Guitar Center, musical instrument retailer, files for bankruptcy
Guitar Center has approximately 300 locations across the United States and said it plans to continue providing service to its customers in its stores and on its website.
WASHINGTON — Guitar Center filed for Chapter 11 bankruptcy on Saturday, as the coronavirus pandemic upends another business.
The country’s largest musical instrument retailer tried to survive during the pandemic, but was forced to close many of its stores in March during the nationwide shutdown. He struggled to get customers to buy instruments as unemployment fell and the economy struggled.
The company said in its filing that it would receive up to $165 million in new equity investments to recapitalize the company and reduce its debt by nearly $800 million.
“This is an important and positive step in our process to significantly reduce our debt and improve our ability to reinvest in our business to support long-term growth,” said Guitar Center CEO Ron Japinga. , in a press release. Press release.
Guitar Center has approximately 300 locations across the United States and said it plans to continue providing service to its customers in its stores and on its website. The company added that it would still have its call centers and social media pages during the bankruptcy process.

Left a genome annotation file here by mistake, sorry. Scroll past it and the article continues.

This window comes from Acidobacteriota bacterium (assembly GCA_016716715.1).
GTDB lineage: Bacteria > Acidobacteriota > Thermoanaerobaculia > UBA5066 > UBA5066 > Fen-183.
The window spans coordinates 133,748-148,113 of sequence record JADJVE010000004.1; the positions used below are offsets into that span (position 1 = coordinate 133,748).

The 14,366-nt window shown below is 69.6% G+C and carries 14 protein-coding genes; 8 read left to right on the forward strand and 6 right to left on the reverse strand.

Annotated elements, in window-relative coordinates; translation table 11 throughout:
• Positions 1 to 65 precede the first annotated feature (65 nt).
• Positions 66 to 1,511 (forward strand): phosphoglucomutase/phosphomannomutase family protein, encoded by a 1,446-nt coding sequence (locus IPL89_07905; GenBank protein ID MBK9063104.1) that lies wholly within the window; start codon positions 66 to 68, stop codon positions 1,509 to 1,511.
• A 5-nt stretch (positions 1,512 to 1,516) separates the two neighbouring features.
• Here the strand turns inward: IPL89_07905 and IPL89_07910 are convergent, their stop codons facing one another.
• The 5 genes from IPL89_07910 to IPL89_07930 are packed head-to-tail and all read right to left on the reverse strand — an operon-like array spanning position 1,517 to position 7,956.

“Throughout this process, we will continue to serve our customers and fulfill our mission to bring more music to the world,” Japinga said. “Given the strong level of support from our lenders and creditors, we expect to complete the process before the end of this year.
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Guitar Center said all merchandise credits, prepaid lessons, rentals, gift cards, deposits, orders, financing, and warranties will still be honored.
Guitar Center filed for bankruptcy in the United States Bankruptcy Court for the Eastern District of Virginia.
Other big companies that have filed for bankruptcy amid the pandemic include several clothing retailers like Brooks Brothers, Neiman Marcus and JC Penney. Restaurant chains have also filed for bankruptcy, including the U.S. arm of Le Pain Quotidien, CEC Entertainment, the parent company of Chuck E. Cheese, California Pizza Kitchen, Sizzler and Ruby Tuesday.
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